Religion’s Concern for the “Unworthy,” and the Vermont Christian Catalysts for Bill and Bob
In the 1850’s religious leaders began turning to the down-trodden in America. They did it with the message of “soup, soap, and salvation.” They provided shelter. They provided food. They held services where the Bible was read, salvation through Jesus was preached, and acceptance of Jesus as Lord and Savior was regularly invited and sought. Moreover, this produced healing of alcoholism for many a drunk of those earlier days.
Bill W. and Dr. Bob were born and raised Christians in Vermont. They attended Congregational church and Sunday school. They heard Scripture read at home and in church. They heard salvation preached, and they became aligned with Congregationalists through baptism and profession of faith. Both men attended Congregational academies which required daily chapel; and the daily chapel proffered sermons, reading of Scripture, hymns, and prayers. Attendance at Congregational Church services once a week was required by the Academies. The Young Men’s Christian Association was active in both of their lives and villages.
Amidst all of this, they had excellent training in the Bible as youngsters.
Bill took a required four year Bible study course at Burr and Burton Seminary in Manchester. And Bob was not at all hesitant to say and repeat that he had had excellent training in the Bible as a youngster. We now know, from church records themselves, that this took place in their family, in their church and Sunday school, (and in Bob’s case) in the regimen of the Young People’s Society of Christian Endeavor where he was active, in St. Johnsbury Academy, and through the YMCA principles and practices to which both were exposed.
Had they learned that there could be healing by the power of God and, as God was with them, as Christians in the name of Jesus Christ?
Biblical Lessons about Cures Obtained by Christians
The answers abounded in the Old Testament and the New Testament. Jesus healed the blind, deaf, dumb, crippled; and he even raised from the dead. He told the Apostles they would do likewise after he had prayed his Father to send them the gift of the Holy Spirit. And the Apostles produced the same kinds of healings and raising from the dead and often gave testimony of what they had received through accepting Jesus Christ as their Lord and Savior.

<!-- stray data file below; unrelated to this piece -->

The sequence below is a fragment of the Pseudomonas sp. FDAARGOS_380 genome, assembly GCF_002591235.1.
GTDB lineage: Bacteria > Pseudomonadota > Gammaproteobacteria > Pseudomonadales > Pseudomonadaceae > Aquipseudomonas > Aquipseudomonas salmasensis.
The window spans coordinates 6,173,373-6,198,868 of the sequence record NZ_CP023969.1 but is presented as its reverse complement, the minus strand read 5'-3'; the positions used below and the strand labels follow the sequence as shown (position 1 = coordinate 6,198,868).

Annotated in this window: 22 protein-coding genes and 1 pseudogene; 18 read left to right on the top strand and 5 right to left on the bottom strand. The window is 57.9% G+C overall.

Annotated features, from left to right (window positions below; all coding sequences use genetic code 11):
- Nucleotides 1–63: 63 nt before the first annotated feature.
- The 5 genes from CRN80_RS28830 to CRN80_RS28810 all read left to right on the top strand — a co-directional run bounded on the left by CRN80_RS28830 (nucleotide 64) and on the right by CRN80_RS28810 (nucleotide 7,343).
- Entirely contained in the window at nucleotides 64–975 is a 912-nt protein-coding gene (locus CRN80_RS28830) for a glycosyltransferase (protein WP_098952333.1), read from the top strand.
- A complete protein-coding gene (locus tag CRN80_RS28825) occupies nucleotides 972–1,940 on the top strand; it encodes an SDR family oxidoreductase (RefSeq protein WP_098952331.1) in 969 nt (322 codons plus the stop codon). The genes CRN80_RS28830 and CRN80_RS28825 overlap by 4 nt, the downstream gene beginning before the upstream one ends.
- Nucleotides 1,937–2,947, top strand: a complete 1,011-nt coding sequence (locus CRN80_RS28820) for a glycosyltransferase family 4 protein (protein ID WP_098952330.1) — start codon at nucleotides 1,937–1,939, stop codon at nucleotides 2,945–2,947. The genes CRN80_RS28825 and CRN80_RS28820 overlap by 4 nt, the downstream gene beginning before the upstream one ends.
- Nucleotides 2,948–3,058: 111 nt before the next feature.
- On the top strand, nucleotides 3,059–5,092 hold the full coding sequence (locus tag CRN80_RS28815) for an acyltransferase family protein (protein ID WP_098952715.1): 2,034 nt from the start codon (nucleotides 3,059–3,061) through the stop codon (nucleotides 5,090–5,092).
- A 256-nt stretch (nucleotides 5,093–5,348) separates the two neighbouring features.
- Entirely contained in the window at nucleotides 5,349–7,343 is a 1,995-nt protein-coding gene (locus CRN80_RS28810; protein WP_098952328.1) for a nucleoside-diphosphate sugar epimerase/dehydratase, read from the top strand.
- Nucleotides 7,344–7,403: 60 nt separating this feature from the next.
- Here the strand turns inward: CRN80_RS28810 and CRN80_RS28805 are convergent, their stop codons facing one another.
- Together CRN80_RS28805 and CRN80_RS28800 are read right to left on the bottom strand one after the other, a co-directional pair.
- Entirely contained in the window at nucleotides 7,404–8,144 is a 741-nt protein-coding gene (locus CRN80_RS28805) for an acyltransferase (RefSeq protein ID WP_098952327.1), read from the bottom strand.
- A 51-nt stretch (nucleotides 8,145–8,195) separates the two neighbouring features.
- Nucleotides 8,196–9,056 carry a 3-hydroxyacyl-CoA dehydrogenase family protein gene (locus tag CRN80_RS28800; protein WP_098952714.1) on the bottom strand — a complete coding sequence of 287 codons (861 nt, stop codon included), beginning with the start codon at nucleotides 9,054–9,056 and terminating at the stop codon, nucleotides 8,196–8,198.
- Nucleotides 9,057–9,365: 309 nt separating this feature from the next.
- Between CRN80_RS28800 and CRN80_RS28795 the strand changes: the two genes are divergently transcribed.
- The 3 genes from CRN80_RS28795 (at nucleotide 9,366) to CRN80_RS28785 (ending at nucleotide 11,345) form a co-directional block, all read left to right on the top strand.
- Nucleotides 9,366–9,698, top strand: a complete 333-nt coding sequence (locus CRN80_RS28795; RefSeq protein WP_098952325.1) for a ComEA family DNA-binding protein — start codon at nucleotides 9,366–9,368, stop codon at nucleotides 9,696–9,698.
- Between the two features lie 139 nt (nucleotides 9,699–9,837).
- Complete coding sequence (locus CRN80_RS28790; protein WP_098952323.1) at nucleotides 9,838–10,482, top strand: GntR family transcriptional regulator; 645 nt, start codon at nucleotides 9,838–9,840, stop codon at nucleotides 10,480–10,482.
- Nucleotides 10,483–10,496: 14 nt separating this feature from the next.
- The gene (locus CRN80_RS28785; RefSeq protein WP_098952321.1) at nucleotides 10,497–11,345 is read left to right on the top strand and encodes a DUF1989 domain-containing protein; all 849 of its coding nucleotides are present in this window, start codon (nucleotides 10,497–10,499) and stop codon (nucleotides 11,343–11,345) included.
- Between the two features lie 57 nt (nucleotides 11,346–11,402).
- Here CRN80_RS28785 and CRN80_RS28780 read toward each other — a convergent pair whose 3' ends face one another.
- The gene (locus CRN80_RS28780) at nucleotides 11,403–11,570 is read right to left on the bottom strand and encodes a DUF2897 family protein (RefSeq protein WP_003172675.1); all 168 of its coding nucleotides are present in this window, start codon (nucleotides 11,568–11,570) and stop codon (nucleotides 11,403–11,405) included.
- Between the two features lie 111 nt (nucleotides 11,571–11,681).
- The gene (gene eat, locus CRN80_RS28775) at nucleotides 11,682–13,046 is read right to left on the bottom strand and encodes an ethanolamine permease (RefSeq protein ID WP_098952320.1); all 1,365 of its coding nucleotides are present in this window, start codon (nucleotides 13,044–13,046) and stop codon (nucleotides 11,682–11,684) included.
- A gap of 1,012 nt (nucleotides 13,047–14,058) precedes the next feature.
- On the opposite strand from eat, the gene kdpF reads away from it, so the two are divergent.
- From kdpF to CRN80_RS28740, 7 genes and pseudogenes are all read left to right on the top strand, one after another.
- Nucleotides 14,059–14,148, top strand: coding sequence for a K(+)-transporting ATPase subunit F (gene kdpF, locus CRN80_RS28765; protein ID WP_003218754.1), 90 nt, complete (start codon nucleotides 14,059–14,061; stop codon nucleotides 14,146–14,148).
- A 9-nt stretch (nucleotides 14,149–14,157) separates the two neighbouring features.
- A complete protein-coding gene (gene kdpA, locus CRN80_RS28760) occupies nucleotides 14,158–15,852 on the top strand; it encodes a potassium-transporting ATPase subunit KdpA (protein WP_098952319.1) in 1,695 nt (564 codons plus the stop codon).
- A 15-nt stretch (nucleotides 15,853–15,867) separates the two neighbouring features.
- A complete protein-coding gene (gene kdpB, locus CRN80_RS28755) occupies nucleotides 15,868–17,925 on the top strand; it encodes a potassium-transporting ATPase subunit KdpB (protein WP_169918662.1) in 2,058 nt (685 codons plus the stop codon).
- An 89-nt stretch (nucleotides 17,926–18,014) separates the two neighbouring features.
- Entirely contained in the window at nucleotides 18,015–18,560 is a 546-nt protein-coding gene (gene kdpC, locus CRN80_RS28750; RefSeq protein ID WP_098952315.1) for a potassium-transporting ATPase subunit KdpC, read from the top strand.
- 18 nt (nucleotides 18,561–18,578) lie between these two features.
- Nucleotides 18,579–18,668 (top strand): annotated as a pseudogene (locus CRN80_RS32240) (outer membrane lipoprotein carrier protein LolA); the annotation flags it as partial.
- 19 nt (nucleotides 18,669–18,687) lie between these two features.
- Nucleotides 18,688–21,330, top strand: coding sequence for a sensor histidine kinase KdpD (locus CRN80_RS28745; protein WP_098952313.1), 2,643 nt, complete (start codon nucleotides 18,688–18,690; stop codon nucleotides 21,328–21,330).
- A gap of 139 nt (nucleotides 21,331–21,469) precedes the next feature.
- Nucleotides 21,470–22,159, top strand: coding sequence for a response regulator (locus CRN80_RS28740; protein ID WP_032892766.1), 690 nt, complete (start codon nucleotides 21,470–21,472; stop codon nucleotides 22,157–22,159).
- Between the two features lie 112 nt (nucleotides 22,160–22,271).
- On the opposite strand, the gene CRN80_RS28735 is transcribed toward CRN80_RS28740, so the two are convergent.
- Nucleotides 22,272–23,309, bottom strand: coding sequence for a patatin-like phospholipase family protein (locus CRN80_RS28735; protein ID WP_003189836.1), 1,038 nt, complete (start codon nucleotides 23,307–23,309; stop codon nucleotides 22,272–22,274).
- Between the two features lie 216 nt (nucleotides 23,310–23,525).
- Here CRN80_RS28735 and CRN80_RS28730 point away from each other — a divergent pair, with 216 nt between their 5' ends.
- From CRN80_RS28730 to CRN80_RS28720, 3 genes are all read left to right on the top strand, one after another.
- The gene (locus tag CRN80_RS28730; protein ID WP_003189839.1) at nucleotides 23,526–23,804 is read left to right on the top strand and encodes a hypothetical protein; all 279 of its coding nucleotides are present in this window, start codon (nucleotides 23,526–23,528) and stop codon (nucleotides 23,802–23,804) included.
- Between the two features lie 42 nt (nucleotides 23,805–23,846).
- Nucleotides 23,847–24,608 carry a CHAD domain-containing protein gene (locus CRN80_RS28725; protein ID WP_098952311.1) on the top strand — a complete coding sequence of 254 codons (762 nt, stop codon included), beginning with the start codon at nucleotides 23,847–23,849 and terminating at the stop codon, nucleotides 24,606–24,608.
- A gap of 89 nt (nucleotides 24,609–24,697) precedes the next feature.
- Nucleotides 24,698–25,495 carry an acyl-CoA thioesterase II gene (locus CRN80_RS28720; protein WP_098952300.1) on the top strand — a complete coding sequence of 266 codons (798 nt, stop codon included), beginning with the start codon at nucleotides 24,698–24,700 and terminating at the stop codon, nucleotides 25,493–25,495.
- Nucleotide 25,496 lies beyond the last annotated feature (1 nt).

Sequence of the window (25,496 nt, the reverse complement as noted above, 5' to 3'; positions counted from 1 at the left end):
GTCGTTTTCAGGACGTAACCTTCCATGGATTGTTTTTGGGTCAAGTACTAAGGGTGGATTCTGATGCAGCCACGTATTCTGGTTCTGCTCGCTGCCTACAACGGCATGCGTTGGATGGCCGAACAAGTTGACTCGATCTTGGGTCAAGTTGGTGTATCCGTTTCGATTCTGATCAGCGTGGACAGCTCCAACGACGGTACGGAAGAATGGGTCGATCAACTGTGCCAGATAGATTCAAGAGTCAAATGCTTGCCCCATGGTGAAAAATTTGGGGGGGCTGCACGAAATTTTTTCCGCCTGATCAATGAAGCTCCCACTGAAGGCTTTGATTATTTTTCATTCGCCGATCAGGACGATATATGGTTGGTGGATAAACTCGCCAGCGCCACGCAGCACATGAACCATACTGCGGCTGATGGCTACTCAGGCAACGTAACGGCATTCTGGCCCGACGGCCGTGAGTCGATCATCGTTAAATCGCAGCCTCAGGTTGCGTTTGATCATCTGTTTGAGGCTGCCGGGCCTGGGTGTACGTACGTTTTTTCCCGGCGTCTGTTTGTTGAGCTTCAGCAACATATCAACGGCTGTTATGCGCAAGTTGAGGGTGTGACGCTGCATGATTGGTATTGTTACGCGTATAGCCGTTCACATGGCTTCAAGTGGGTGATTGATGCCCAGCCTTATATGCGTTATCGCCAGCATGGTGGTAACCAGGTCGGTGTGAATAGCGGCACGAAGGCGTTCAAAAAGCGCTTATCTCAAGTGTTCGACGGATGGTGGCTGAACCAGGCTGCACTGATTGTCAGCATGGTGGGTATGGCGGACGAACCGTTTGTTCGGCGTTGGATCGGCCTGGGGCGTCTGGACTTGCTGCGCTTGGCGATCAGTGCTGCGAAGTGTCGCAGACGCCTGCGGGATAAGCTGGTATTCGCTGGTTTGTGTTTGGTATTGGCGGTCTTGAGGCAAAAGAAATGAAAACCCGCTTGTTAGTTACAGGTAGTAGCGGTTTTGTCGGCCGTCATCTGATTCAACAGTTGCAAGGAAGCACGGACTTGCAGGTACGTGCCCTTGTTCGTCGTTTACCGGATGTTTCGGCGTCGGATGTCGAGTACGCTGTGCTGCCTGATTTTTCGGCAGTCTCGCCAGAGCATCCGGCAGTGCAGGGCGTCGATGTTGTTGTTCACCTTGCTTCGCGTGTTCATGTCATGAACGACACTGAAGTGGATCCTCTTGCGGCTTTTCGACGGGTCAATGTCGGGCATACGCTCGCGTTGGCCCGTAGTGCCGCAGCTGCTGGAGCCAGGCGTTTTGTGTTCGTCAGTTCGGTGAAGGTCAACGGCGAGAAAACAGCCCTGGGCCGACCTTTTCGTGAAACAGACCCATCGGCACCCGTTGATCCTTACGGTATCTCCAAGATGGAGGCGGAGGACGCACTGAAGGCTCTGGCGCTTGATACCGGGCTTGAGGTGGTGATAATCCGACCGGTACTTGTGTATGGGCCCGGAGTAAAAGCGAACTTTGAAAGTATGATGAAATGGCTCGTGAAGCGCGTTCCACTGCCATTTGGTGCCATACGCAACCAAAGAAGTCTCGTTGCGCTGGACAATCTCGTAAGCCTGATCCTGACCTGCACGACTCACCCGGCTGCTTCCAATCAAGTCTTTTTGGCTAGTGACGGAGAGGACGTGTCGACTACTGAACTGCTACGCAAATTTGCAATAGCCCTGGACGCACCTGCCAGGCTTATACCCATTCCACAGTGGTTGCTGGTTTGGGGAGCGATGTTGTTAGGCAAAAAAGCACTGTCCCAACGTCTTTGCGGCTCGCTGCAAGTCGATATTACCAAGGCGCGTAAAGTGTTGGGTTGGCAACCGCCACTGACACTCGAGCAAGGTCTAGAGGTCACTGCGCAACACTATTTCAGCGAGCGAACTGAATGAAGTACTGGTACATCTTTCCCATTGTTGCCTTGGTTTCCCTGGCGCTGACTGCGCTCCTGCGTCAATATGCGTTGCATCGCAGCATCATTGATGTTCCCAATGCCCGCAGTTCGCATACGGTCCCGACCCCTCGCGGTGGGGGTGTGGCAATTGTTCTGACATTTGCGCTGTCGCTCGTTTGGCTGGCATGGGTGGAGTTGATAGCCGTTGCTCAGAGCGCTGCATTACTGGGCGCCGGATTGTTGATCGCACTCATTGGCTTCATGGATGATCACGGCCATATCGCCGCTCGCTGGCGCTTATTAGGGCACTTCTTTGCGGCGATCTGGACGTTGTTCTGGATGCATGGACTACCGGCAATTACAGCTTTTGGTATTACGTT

Could alcoholics and addicts be healed by Christians who utilized the power of God, prayed, and believed?
Again, the remarkable healings by evangelists in revivals, the cures at missions like Water Street Mission in New York, and the successes of the Salvation Army and of the Congregationalists all established that the drunk, the derelict, and the down-and-out people could be delivered “wholesale” (as Bill expressed years later to Dr. Carl Jung).
The Development in A.A. of “Christian Techniques” and a “Christian Fellowship”
And what of the program developed by the Akron A.A. Christian Fellowship—having in your mind that, at the outset, the miraculous healings of the first three (Bill W., Dr. Bob, and Bill D.) took place before there was a group or a program.
Later, in greater and greater numbers, there were hundreds who participated in the early A.A. of Akron seven-point program summarized in A.A.’s DR. BOB and the Good Oldtimers, page 131.
Then came Bill W.’s “new version of the program the Twelve Steps” published in 1939--four years after the founding. It repeatedly referred to God. It spoke of prayer. It spoke of church. It spoke of religious literature obtainable from or recommended by rabbi, minister, or priest. And it spoke of daily devotions often called “Quiet Time.”
The Change in A.A. Approaches that Scuttled Homogeneity
After twenty-seven years of continuous sobriety as an active AA and twenty-five years of researching its reported roots--as well as "the rest of the story," I would call attention to the great change in recovery fellowships today.
Neither the fellowships nor their members are all of one uniform kind with respect to religion or lack of it, belief in God or lack of it, or whether they can be cured or not.
Their societies are not monolithic today. It is fair to say that A.A. itself has had four "programs," and that its membership has expanded from three drunkards in 1934-35 to two million in the meantime.
The Unvarying Belief Among Thousands and Thousands of AAs Is No More
If you don't start with this history, you just start with conjecture and the subjective viewpoints of one or more of the "four" who completely compromised the A.A. principles and practices just before their first Big Book manuscript went to press.
And, before speculating on what A.A. is or isn't, a reader needs to learn and evaluate the historical research and discoveries of the last thirty years plus years, beginning about 1990.
(1) Before A.A. was founded in June of 1935, and before their first group was founded in Akron on July 4, 1935, the AAs had no program, no Big Book, no Steps, no Traditions, no war stories, and no meetings like those today. In turn, the healing process of the new society emerged from the successes stemming from how the first three got sober: All three (Bill W., Dr. Bob, and Bill D.) believed in God, were Christians, and had lots of Bible in their backgrounds. Each renounced liquor as a way of life. Each turned to God for help. Each was cured permanently (two of them after a brief binge). And each devoted his life thereafter to helping other drunks by the same means. See The Co-Founders of Alcoholics Anonymous: Biographical Sketches Their Last Major Talks.